Hi suresh, You're probably thinking of the statement as an equality statement. It's actually an assignment statement, in which the inverse of x is assigned to x. Now, if the statement read: x == ~x then it would always be false (except when x = 0?) Hope this helps, Paul Villangca
Joined: Jul 30, 2001
Hi Jamal 1. 6(10) = 00000...0110(2) - 32 bits 2. ~6(10) = 11111...1001(2) = -7(10) 3. x = ~6 = -7 In line 2 what is -7(10) and how x = ~6 is valid again. Please explain. Sorry for not getting this bit manipulation into my mind very well.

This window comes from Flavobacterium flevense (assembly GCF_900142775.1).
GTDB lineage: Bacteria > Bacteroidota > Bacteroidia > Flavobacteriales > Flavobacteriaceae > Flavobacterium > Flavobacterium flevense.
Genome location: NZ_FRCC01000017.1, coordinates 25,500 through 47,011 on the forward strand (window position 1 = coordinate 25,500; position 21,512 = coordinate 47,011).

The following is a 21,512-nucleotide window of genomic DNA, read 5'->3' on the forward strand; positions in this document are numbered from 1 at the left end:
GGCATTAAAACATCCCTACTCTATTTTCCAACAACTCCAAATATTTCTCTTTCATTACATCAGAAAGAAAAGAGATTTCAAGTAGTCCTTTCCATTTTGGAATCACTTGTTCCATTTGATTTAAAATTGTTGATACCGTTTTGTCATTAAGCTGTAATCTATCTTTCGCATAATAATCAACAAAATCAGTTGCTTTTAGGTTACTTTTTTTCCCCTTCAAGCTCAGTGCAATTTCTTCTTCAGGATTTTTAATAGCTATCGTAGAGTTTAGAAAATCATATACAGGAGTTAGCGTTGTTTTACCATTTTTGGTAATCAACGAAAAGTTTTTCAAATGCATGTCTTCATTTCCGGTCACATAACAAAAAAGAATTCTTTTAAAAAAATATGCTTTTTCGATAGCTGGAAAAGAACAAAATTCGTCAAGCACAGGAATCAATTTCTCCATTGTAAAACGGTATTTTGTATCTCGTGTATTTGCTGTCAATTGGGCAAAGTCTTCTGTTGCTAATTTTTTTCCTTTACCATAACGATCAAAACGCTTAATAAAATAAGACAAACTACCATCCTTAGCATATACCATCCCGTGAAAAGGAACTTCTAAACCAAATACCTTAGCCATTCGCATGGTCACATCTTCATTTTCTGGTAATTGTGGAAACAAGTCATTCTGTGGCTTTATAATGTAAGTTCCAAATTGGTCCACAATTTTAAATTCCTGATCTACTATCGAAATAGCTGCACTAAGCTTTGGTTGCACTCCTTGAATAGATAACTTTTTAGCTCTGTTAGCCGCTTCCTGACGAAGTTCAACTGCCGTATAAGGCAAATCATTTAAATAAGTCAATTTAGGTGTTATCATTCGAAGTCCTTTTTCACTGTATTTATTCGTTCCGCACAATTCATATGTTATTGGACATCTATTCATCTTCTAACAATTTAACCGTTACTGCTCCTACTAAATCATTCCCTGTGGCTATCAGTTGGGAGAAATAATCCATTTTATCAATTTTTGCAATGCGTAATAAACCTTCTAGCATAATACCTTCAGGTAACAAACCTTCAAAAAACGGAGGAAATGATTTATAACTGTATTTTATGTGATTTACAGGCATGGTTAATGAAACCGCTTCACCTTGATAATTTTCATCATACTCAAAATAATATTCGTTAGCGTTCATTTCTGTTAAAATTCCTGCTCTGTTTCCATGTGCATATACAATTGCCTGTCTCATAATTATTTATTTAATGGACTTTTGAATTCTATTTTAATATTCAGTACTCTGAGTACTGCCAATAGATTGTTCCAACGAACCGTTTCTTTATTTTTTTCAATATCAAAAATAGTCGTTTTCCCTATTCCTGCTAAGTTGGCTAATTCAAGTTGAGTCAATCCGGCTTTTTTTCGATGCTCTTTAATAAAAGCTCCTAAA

Joined: Jun 06, 2002
Now, if the statement read: x == ~x then it would always be false (except when x = 0?)
x==~x can never be true for any value of x. In particular, ~0 == -1.
Well... dunno: -x is ~x+1 so ~x is -(1+x); so x = ~x, can be written x = -(1+x). Therefore 2x = -1, giving x = -0.5 -Barry B.Sc Maths(Hons) [always wanted to write that ] [ August 14, 2002: Message edited by: Barry Gaunt ]